Which brings me back to barbers: a lot of people pointed out that barbers/hair stylists work with dangerous chemicals, can cause some serious damage and so forth. Well, lots of people working with food face similar problems. Food poisoning is a much more likely health risk than hair dye gone wrong. But a food handlers permit is something you can take a test for, pay a small license fee, and then work on the job to gain experience. Why can’t a similar licensing process be used for hair styling? Likewise, first aid and CPR training require one day of instruction (typically a few hours each) and renewal every year for CPR and every three years for first aid. Again – why not something like this for hair stylists to cover the basic safety issues involved with their job? Then you can have them learn the rest of their trade at work (or at home!). If they want extra credentials to get a leg up in the job market or just to learn more about the trade, they could take optional courses at a community college. As it stands, the only ones profiting off current hair stylist regulations are the beauty schools and the competition.
Neither myself nor Matt, as far as I can tell, are suggesting that no licensing should be required for dental hygienists or barbers – only that the licensing should fit the job and should provide a reasonable test of a person’s ability to practice that job safely – not create unreasonable barriers to getting that job in the first place. If you aren’t going to shave with a straight razor you shouldn’t have to be licensed to shave with a straight razor. If you need to learn about hair dye safety then a simple safety course should suffice rather than nine months and twelve thousand dollars sunk into beauty school. A basic teeth cleaning could be performed by a trained hygienist without the supervision of a dentist because the dentist doesn’t actually do anything at a teeth cleaning anyways except charge the customer a fee.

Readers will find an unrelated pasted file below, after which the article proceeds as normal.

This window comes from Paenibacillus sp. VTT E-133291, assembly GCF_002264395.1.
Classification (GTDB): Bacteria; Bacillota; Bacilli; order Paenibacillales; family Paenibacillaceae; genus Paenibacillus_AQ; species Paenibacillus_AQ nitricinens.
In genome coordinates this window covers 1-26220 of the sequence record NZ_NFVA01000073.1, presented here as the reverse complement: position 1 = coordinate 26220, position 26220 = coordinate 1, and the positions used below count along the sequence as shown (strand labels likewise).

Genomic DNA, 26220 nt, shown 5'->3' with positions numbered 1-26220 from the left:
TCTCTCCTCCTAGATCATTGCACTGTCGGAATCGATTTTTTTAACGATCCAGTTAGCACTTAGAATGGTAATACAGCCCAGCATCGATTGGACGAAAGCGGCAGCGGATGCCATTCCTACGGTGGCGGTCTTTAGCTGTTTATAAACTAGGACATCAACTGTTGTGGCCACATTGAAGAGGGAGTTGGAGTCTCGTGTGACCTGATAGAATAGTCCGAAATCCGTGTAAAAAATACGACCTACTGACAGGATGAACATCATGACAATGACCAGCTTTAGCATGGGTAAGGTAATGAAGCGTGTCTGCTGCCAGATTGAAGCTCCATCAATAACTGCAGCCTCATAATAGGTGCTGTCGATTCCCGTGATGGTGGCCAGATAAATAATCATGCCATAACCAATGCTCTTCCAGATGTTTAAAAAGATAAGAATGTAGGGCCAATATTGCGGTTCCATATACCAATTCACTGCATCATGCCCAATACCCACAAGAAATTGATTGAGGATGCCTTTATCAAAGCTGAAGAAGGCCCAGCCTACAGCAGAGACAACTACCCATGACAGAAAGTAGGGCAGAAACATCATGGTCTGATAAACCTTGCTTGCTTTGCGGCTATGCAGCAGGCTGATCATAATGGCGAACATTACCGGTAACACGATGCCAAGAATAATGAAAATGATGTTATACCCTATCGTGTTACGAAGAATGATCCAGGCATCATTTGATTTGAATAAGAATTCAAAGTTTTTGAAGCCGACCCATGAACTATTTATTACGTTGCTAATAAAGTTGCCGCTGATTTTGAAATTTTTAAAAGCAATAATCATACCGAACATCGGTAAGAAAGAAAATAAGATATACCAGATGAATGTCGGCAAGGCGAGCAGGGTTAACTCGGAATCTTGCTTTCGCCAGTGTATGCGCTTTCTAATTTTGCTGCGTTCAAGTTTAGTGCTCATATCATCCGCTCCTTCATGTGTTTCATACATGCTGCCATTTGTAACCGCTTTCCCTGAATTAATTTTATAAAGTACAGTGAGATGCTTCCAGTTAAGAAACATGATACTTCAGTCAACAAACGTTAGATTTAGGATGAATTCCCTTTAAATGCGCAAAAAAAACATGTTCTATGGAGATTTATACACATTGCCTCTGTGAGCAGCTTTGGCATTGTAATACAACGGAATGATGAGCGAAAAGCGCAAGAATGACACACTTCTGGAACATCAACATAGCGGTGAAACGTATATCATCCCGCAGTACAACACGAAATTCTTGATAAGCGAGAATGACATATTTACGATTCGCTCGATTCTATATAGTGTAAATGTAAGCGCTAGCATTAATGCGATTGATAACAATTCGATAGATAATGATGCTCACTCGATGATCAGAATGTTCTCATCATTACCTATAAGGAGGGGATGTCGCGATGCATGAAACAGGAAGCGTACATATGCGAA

These are issues which effect poor and working class people the most, both on the consumer side (cost of dental work) and on the provider side (cost of beauty school). However you look at it, improving how regulation works in this country, making rules more fair and equitable, and lowering the barrier to entry especially in the service economy are things that liberals should care about a lot. I’m anti-corporatist as much as anyone out there, but what worries me most isn’t the Corporations or the Government but rather collusion between the two. Whether that’s privatized prisons or government-backed medical cartels, these are hugely regressive issues that hurt the poor and working class the most.
For instance, who on earth could possibly benefit from this new licensing requirement for bloggers that the city of Philadelphia is imposing? For shame, Philly. For shame.